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saw plainly, that opinion of store was a cause of | faith, the greatest number of wits have been emwant; and that both works and doctrines appear ployed, and the greatest helps and rewards have many, and are few. been conferred, upon divinity. And before-time likewise, the greatest part of the studies of philosophers was consumed in moral philosophy, which was as the heathen divinity. And in both times a great part of the best wits betook themselves to law, pleadings, and causes of estate; specially in the time of the greatness of the Romans, who by reason of their large empire needed the service of all their able men for civil business. And the time amongst the Grecians, in which natural philosophy seemed most to flourish, was but a short space; and that also rather abused in differing sects and conflicts of opinions than profitably spent. Since which time, natural philosophy was never any profession, nor never possessed any whole man, except perchance some monk in a cloister, or some gentleman in the country, and that very rarely; but became a science of passage, to season a little young and unripe wits, and to serve for an introduction to other arts, especially physic and the practical mathematics. So as he saw plainly, that natural philosophy hath been intended by few persons, and in them hath occu

4. He thought also, that knowledge is uttered to men in a form, as if every thing were finished; for it is reduced into arts and methods; which in their divisions do seem to include all that may be. And how weakly socver the parts are filled, yet they carry the show and reason of a total; and thereby the writings of some received authors go for the very art: whereas antiquity used to deliver the knowledge which the mind of man hath gathered, in observations, aphorisms, or short and dispersed sentences, or small tractates of some parts that they had diligently meditated and laboured; which did invite men, both to ponder that which was invented, and to add and supply further. But now sciences are delivered to be believed and accepted, and not to be examined and further discovered; and the succession is between master and disciple, and not between inventor and continuer or advancer: and therefore sciences stand at a stay, and have done for many ages, and that which is positive is fixed, and that which is question is kept question, so as the columns of no further proceeding are pitched. And | pied the least part of their time, and that in the therefore he saw plainly men had cut themselves weakest of their age and judgment. off from further invention; and that it is no marvel, that that is not obtained which hath not been attempted, but rather shut out and debarred.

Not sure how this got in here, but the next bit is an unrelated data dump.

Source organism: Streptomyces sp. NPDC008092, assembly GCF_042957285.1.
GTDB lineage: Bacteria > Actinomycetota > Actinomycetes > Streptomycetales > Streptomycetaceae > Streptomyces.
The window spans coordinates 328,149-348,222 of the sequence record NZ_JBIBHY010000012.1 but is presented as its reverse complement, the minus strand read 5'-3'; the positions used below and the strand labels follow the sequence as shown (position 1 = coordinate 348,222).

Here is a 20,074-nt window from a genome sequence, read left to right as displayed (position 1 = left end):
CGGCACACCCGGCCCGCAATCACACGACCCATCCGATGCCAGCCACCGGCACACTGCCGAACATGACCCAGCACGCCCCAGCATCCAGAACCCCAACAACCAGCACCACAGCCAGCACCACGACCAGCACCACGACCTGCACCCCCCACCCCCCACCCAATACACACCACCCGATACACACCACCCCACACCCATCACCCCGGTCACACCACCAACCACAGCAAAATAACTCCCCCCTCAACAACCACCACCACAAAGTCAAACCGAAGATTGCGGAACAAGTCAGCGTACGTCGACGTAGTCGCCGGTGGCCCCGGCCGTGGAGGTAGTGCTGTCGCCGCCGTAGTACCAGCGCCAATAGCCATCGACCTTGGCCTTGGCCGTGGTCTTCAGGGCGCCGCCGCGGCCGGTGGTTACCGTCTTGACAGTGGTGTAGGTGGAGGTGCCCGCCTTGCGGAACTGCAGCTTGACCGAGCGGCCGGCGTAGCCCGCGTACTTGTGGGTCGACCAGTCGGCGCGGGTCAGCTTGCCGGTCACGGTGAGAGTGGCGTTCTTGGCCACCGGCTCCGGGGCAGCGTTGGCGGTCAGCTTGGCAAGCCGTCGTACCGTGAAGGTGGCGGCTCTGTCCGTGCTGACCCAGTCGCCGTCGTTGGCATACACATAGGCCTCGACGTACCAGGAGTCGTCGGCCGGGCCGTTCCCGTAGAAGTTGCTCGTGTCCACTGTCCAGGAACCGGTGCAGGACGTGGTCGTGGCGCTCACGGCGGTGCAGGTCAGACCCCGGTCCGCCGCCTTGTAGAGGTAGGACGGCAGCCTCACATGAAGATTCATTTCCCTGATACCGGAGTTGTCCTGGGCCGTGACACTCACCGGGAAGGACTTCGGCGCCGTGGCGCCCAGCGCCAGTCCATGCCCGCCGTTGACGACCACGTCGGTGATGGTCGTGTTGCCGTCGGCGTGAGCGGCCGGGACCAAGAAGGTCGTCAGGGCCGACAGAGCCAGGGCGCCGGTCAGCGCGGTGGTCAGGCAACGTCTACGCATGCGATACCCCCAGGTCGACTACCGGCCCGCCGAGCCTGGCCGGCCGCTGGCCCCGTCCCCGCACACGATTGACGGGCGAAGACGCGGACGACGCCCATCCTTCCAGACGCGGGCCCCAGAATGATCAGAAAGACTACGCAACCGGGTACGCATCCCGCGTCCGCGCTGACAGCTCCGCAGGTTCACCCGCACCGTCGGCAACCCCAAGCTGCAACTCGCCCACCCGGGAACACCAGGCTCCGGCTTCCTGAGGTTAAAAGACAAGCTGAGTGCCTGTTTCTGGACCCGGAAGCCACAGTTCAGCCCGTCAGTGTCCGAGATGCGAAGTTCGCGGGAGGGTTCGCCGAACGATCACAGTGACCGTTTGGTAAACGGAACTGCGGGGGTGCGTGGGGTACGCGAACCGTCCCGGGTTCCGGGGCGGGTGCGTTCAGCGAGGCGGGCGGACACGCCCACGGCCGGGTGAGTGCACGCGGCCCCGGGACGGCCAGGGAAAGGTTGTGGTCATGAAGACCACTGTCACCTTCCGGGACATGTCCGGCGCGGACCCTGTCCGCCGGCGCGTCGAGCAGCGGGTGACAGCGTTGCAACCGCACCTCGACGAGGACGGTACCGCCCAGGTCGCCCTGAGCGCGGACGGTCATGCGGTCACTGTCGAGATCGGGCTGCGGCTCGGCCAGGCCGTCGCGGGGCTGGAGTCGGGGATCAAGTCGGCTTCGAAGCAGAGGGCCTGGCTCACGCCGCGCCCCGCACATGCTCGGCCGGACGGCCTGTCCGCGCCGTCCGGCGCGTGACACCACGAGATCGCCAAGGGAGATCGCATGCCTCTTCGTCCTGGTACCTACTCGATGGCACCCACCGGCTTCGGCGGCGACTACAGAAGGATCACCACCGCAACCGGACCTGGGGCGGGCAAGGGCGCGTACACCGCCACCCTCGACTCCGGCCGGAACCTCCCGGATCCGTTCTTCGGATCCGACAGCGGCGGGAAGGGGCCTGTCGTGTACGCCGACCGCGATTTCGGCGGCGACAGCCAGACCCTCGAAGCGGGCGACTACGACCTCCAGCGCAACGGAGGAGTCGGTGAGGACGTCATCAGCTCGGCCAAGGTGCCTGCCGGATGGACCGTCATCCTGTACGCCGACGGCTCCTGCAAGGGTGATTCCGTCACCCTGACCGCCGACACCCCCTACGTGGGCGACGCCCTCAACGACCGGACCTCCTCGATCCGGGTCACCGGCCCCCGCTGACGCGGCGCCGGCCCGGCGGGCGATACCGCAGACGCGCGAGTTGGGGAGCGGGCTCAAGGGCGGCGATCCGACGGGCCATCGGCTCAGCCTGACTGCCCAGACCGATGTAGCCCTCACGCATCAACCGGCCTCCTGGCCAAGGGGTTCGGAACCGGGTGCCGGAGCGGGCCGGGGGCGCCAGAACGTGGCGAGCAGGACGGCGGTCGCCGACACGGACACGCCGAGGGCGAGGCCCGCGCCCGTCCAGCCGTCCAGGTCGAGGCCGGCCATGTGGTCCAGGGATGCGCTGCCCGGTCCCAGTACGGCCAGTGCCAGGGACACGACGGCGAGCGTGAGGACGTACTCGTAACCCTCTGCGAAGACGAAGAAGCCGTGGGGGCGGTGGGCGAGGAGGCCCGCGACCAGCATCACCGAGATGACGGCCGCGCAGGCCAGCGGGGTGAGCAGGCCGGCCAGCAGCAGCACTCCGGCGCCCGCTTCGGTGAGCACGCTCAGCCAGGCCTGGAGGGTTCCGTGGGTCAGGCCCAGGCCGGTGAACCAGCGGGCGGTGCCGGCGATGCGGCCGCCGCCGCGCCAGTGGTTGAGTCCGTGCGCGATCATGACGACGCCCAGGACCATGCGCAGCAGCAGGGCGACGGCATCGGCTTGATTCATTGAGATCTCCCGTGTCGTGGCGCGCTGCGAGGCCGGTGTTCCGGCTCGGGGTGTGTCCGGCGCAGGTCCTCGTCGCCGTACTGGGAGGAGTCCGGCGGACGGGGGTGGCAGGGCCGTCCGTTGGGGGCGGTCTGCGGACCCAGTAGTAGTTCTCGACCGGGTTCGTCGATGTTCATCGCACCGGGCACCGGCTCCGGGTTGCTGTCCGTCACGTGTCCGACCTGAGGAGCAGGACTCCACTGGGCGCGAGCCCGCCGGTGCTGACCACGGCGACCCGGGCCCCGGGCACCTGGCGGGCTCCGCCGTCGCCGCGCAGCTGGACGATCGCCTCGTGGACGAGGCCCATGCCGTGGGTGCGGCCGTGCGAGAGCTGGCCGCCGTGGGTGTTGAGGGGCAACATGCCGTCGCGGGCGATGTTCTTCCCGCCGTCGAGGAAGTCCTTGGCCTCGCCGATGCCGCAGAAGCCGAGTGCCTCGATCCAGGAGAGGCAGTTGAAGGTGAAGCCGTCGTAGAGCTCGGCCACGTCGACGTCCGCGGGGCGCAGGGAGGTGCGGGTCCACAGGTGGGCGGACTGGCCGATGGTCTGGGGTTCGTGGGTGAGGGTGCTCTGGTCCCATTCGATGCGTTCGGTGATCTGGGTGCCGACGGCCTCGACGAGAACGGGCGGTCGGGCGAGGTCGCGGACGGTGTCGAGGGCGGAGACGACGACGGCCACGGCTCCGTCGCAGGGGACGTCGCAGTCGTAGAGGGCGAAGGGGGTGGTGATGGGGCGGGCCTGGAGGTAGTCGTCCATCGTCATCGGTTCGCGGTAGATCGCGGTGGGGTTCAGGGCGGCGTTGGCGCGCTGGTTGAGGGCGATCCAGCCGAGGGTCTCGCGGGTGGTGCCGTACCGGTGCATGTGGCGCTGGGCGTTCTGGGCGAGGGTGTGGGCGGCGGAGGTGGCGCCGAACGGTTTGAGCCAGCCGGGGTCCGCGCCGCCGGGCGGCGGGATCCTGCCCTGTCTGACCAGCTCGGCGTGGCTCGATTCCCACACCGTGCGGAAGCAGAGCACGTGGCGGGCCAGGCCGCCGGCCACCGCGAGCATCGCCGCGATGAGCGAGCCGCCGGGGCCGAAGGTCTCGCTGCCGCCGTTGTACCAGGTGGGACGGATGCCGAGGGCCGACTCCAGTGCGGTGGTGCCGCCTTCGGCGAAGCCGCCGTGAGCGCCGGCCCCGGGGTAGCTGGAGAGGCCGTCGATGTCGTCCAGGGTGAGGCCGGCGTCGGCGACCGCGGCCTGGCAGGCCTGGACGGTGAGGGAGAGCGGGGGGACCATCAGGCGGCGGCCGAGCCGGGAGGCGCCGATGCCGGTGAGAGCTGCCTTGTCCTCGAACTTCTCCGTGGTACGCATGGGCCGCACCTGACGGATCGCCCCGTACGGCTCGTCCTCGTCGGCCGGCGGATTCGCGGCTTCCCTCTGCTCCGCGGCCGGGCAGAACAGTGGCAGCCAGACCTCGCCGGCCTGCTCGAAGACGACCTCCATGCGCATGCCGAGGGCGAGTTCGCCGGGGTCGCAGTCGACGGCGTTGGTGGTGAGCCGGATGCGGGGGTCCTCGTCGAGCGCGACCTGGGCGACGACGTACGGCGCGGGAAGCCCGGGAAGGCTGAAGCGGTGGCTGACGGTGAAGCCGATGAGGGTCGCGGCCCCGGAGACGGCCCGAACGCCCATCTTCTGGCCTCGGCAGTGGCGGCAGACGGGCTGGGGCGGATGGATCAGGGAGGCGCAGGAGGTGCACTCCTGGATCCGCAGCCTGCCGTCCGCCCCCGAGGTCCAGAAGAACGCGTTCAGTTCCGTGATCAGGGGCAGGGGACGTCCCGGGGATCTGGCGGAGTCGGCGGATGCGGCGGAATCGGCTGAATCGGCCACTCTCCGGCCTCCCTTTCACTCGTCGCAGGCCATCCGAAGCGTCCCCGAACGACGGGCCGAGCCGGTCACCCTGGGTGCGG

7. He thought also, how great opposition and prejudice natural philosophy had received by superstition, and the immoderate and blind zeal of religion; for he found that some of the Grecians, which first gave the reason of thunder, had been condemned of impiety; and that the cosmographers, which first discovered and described the roundness of the earth, and the consequence thereof touching the antipodes, were not much otherwise censured by the ancient fathers of the Christian church; and that the case is now much

5. He thought also, that knowledge is almost generally sought either for delight and satisfaction, or for gain or profession, or for credit and ornament, and that every of these are as Atalanta's balls, which hinder the race of invention. For men are so far in these courses from seeking to increase the mass of knowledge, as of that mass which is they will take no more than will serve their turn: and if any one amongst so many seek-worse, in regard of the boldness of the schooleth knowledge for itself, yet he rather seeketh to know the variety of things, than to discern of the truth and causes of them; and if his inquisition be yet more severe, yet it tendeth rather to judgment than to invention; and rather to discover truth in controversy, than new matter; and if his heart be so large as he propoundeth to himself further discovery or invention, yet it is rather of new discourse and speculation of causes, than of effects and operations. And as for those that have so much in their mouths, action and use and practice, and the referring of sciences thereunto; they mean it of application of that which is known, and not of a discovery of that which is unknown. So he saw plainly, that this mark, namely, invention of further means to endow the condition and life of man with new powers or works, was almost never yet set up and resolved in man's intention and inquiry.

6. He thought also, that, amongst other knowlodges, natural philosophy hath been the least followed and laboured. For since the Christian VOL. I.-13